Now there is a headline you don't see everyday. How often does the Electronic Frontier Foundation and the Apache Foundation join such strange bedfellows as Apple, Google, Intel and Dell in (get this) support of a case that Microsoft is trying to put before the Supreme Court. The petition seeks to lower the bar to proving a software patent invalid.
The case involves Microsoft's defense of a patent infringement suit brought by i4i, Ltd.. Microsoft lost the case and on appeal, the appeals court affirmed the decision saying that in order to invalidate the patent, Microsoft would have the burden of proving the patent wrong by “clear and convincing” evidence. Microsoft then filed this Petition For A Writ Of Certiorari asking the Supreme Court to rule that "clear and convincing" burden was too high.
Apple, Google, Intel, HP, Dell, the EFF and the Apache Foundation have all filed briefs in support of Microsoft's petition. The reason is they all believe the burden should not be so high to overturn a bad patent.
I will tell you that in lawsuits it is all about burdens of proof. Most of you are probably familiar with the criminal burden of proof "beyond a reasonable doubt". That is generally considered to say that it is over 95% likely that someone is guilty. In most non-criminal or civil cases in order to prevail, the winning party has to prove their case by a "preponderance of the evidence". That is generally over 50%. Obviously a much lower standard.
In patent cases the way the law evolved, the "clear and convincing" standard was applied to overturning a patent. This is in between preponderance and beyond reasonable doubt. Lets call it 75% sure it is wrong. While not at the level of criminal burdens of proof, it is well above most civil cases burdens of proof.
The reason for this is the courts felt that a patent is not issued by the US PTO until after a lengthy investigative process. Therefore, before overturning the decision of the PTO a higher burden should be required. According to the EFF, in a case 3 years ago the Supreme Court ruled "that this high standard of proof should not apply where the prior art involved was not considered by the Patent Office before it issued the patent." Prior art means that the subject matter of the patent was already in use prior to the patent being applied for.
Ok, enough of the legal jargon. The fact is that in today's fast paced and technologically advanced patent landscape, the US PTO is not in position to adequately understand the nuances of every patent application coming through the door and does not have the time and resources to do an exhaustive search for prior art. So why do we even bother issuing software patents? That is a good question we can address in a later post.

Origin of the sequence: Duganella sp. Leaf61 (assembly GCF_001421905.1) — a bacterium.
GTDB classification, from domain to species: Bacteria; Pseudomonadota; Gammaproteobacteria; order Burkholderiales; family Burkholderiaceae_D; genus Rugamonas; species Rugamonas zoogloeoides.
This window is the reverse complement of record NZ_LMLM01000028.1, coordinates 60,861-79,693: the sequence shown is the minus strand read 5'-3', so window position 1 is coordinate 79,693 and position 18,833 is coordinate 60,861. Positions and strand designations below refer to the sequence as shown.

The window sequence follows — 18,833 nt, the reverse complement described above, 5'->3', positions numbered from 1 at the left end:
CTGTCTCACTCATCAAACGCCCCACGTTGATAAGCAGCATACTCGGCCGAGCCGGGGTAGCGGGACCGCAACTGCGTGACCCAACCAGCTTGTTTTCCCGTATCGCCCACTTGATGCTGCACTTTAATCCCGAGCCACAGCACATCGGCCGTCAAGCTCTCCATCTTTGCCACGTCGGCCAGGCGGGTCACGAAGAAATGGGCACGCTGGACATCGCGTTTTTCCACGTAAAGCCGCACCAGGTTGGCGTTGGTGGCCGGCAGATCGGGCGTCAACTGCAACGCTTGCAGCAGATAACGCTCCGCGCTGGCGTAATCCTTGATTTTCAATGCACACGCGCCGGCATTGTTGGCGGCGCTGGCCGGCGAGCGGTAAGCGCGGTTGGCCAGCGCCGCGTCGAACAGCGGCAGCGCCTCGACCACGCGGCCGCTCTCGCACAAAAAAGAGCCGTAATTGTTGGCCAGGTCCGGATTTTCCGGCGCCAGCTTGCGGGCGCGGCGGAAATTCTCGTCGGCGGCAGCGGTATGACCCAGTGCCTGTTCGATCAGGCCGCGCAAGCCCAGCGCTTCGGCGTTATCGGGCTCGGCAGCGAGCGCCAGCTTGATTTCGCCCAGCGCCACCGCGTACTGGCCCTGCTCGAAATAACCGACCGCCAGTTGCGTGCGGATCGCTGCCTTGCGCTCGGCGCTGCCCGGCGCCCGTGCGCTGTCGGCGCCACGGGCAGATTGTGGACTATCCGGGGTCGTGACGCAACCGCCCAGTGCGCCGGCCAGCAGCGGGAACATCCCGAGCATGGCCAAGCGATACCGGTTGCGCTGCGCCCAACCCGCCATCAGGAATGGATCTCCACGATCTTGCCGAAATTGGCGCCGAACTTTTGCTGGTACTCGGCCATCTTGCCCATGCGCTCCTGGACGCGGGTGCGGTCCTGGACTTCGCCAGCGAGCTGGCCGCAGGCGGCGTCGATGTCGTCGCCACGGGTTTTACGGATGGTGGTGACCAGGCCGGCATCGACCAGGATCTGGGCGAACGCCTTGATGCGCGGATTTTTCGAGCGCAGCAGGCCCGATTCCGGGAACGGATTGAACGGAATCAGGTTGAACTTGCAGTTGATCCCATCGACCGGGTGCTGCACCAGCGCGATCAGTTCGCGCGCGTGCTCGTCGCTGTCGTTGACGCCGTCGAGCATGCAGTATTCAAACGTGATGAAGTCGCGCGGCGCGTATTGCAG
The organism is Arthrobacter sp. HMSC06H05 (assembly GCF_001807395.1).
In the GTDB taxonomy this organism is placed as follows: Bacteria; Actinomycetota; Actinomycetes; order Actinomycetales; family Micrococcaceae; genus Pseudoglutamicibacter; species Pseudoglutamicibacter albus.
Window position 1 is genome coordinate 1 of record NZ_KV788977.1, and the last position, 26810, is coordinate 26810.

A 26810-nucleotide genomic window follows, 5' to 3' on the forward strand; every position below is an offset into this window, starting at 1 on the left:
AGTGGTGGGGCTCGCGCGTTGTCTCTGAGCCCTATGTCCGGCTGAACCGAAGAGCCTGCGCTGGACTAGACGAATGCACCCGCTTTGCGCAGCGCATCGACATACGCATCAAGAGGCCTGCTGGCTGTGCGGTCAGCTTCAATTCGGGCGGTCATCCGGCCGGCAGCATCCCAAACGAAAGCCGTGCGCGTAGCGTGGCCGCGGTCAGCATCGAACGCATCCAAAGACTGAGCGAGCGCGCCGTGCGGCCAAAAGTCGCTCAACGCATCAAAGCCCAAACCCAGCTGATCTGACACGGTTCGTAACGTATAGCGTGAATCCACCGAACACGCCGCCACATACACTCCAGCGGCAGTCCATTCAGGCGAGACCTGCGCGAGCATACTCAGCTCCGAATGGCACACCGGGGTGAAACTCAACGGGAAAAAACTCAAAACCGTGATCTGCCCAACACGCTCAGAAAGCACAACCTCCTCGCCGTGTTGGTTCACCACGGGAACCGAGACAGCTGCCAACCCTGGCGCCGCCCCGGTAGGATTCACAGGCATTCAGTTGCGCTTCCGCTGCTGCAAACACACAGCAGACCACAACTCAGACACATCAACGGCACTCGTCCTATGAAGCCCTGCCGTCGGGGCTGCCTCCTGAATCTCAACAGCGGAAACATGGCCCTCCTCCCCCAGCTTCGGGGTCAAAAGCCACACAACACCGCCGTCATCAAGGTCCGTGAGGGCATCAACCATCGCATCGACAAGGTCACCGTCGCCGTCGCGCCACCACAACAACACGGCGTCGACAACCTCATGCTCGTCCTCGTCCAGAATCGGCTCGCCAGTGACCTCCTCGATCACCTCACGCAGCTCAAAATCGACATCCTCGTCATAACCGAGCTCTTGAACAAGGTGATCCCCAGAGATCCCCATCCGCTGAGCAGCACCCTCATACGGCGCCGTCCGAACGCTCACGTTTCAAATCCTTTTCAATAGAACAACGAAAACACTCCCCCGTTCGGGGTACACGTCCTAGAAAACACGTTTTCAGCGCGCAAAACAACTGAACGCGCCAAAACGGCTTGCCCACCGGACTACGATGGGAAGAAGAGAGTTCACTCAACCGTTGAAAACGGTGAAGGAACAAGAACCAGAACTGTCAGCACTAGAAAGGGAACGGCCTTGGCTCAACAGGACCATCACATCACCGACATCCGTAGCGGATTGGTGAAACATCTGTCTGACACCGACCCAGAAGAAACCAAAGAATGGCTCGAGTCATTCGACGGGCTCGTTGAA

Why does this matter to the open source community? Let me quote from the EFF blog on it:
If successful, this challenge should help in the fight against bad patents by lowering the standard required to prove that the patent is invalid to the same one required to prove infringement. It should especially help the free and open source community.
The EFF further states:
EFF argues in its brief that the Federal Circuit’s requirement that an accused infringer prove patent invalidity by “clear and convincing” evidence unfairly burdens patent defendants, especially in the free and open source software context. The standard undermines the traditional patent bargain between private patent owners and the public and threatens to impede innovation and the dissemination of knowledge. EFF is of course concerned with the effect illegitimate patents have on innovation.
So lets keep an eye and see if the US Supreme Court grants Microsoft's petition to hear this case. But be warned, they generally don't on this type of stuff.
One thing for sure is we need a better system for software patents in this country. Some other countries don't recognize them at all. What do you think?
As co-founder and Managing Partner at The CISO Group, Alan Shimel is responsible for driving the vision and mission of the company. The CISO Group offers security consulting and PCI compliance management for the payment card industry. Prior to The CISO Group, Alan was the Chief Strategy Officer at StillSecure. Shimel was the public persona of StillSecure as it grew from start up to helping defend some of the largest and most sensitive networks in the world.
Shimel is an often-cited personality in the technology community and is a sought-after speaker at industry and government conferences and events. His commentary about the state of security, open source and life is followed closely by many industry insiders via his blog and podcast, "Ashimmy, After All These Years" (www.ashimmy.com). Alan is now also a regular contributor to The CISO Group’s security.exe blog and podcast. Follow him on Google.
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